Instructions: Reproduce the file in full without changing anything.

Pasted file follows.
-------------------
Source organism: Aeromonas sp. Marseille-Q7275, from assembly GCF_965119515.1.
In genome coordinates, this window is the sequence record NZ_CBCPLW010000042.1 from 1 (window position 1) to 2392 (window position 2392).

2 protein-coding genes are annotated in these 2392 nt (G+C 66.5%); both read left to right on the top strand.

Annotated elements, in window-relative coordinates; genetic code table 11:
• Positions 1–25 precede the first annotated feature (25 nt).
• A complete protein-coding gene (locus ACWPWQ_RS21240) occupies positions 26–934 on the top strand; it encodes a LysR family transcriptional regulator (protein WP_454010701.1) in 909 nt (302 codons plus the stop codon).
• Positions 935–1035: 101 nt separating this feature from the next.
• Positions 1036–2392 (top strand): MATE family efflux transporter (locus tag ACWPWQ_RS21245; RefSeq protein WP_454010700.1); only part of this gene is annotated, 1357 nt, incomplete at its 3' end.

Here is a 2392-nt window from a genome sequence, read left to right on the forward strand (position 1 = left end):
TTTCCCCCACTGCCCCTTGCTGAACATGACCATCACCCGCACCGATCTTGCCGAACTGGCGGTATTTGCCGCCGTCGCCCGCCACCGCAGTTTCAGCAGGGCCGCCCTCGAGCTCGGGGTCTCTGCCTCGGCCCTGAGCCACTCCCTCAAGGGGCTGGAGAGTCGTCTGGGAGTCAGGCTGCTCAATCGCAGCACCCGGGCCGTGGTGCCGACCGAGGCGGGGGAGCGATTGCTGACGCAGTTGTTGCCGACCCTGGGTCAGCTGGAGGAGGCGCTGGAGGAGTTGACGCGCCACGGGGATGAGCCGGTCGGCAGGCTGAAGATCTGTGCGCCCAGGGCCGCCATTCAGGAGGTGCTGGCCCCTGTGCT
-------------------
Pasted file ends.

Source organism: Aeromonas sp. Marseille-Q7275, from assembly GCF_965119515.1.
In genome coordinates, this window is the sequence record NZ_CBCPLW010000042.1 from 1 (window position 1) to 2392 (window position 2392).

2 protein-coding genes are annotated in these 2392 nt (G+C 66.5%); both read left to right on the top strand.

Annotated elements, in window-relative coordinates; genetic code table 11:
• Positions 1–25 precede the first annotated feature (25 nt).
• A complete protein-coding gene (locus ACWPWQ_RS21240) occupies positions 26–934 on the top strand; it encodes a LysR family transcriptional regulator (protein WP_454010701.1) in 909 nt (302 codons plus the stop codon).
• Positions 935–1035: 101 nt separating this feature from the next.
• Positions 1036–2392 (top strand): MATE family efflux transporter (locus tag ACWPWQ_RS21245; RefSeq protein WP_454010700.1); only part of this gene is annotated, 1357 nt, incomplete at its 3' end.

Here is a 2392-nt window from a genome sequence, read left to right on the forward strand (position 1 = left end):
TTTCCCCCACTGCCCCTTGCTGAACATGACCATCACCCGCACCGATCTTGCCGAACTGGCGGTATTTGCCGCCGTCGCCCGCCACCGCAGTTTCAGCAGGGCCGCCCTCGAGCTCGGGGTCTCTGCCTCGGCCCTGAGCCACTCCCTCAAGGGGCTGGAGAGTCGTCTGGGAGTCAGGCTGCTCAATCGCAGCACCCGGGCCGTGGTGCCGACCGAGGCGGGGGAGCGATTGCTGACGCAGTTGTTGCCGACCCTGGGTCAGCTGGAGGAGGCGCTGGAGGAGTTGACGCGCCACGGGGATGAGCCGGTCGGCAGGCTGAAGATCTGTGCGCCCAGGGCCGCCATTCAGGAGGTGCTGGCCCCTGTGCT